Microsoft tries to look more like Apple, but their strategy forgets something important. Apple has not been successful because of its launcher, but because they offer a good-looking environment that is also easy to use and low maintenance for people who don’t know computers. And Microsoft should think about what they offer that Apple doesn’t and that has kept them way more successful on the desktop forever. They should protect that. Simplifying doesn’t mean dumbing down.



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    • in reply to: What’s wrong with Windows 11? #2566497


      To answer your question, I don’t like having to use third-party tools to make Windows bearable. I have always done without. Everything should be accessible in the OS. I rip apart Windows 10 and makes it bearable without any third-party tool that needs to be installed and updated. I only use registry changes and scripts. If there is a feature update that changes some previously modified things and it bothers me, I can run my script again. It is not ideal, but I like it better than relying on a third-party and most of the time, it will be a nice to have to run the script but essential modifications will have remained.

      I still think Windows 10 is quite bad on top of a pretty good Windows core, I tolerate it, I got used to it being bad and got tired of complaining without any power to change anything, I don’t find it better except it seems a bit less scary right now to get a feature update to discover what good thing they deprecated, what big low-level thing they broke (ReFS), what feature they moved to an exclusive Workstation version or to Enterprise version only, what registry setting they changed so it doesn’t work anymore on the Pro version, what bad trick they are trying to force online accounts or show me ads or Bing, etc. Things are more quiet on the update front with Windows 10 and that means a lot less things to think about, so in that sense, it got better because they stopped trying to pretend WaaS was useful with unnecessary and annoying changes. I just want to work on my computer and not have to review unwanted changes that I feel are not for my benefit but Microsoft’s, at an unwanted time and have to find workarounds if I don’t like them.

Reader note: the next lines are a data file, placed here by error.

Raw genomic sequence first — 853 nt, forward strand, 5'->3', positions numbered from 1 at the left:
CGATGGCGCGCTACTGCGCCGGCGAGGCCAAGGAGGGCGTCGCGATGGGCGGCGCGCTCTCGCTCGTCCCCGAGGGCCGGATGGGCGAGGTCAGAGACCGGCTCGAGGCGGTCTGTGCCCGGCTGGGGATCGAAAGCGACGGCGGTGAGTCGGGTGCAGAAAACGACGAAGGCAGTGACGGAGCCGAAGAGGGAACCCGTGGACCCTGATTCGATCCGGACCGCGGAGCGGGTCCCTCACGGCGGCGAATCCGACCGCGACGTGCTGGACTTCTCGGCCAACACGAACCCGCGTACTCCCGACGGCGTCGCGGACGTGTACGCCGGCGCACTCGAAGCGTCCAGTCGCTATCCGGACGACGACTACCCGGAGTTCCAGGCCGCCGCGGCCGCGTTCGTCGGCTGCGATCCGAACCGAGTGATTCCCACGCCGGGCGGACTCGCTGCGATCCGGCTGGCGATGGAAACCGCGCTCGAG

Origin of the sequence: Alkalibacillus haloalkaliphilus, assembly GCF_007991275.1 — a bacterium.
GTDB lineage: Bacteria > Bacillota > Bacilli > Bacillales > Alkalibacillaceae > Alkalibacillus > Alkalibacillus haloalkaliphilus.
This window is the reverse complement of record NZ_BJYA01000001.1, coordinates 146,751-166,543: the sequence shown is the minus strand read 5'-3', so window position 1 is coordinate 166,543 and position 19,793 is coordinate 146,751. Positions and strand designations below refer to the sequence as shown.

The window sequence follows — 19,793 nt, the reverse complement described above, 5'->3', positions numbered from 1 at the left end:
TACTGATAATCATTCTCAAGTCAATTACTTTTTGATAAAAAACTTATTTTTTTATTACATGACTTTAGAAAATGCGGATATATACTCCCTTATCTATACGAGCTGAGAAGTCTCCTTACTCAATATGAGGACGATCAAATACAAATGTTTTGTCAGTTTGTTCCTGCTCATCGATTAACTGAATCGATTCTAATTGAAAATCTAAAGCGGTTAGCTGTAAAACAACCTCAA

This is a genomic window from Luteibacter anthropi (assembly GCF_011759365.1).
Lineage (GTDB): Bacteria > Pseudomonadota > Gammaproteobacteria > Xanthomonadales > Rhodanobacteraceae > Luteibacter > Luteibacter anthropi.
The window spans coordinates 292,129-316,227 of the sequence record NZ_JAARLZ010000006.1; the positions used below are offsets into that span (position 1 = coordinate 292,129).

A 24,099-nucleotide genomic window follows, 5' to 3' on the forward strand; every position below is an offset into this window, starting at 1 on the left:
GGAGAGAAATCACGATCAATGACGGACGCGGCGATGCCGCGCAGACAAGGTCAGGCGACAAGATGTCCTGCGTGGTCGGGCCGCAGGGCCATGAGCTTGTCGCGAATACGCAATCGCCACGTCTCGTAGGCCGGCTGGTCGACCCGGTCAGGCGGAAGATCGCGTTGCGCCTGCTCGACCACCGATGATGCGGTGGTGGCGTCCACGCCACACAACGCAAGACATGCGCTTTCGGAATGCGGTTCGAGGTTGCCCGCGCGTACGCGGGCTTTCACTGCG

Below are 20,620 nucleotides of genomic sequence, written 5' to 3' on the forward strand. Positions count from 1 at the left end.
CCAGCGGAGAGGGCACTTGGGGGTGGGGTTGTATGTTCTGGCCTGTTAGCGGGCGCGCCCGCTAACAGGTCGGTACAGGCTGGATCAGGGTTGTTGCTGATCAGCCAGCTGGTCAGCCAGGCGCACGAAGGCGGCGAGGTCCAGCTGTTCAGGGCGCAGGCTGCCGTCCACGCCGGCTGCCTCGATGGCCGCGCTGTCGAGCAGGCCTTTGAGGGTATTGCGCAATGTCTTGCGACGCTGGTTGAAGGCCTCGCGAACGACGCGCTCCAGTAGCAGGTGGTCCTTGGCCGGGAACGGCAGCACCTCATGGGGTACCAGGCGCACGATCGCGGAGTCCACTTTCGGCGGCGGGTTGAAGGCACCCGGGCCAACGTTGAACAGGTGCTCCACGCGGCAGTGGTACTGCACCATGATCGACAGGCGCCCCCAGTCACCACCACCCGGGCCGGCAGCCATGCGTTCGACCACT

Windows 11, without third-party tools, can’t be used in a productive way as much as 10 due to the awful taskbar. I use the quick launch taskbar to keep the better very old way of managing open Windows and that is extremely important to my productivity. It’s a deal breaker. When I go on 11, I might have to resort to third party add-ons, but I really don’t like having to do that instead of just modifying Windows itself. The less outside code the better for me. Windows Search is scary too, I am afraid they will try more new bad ideas with it while it is a very important tool for me.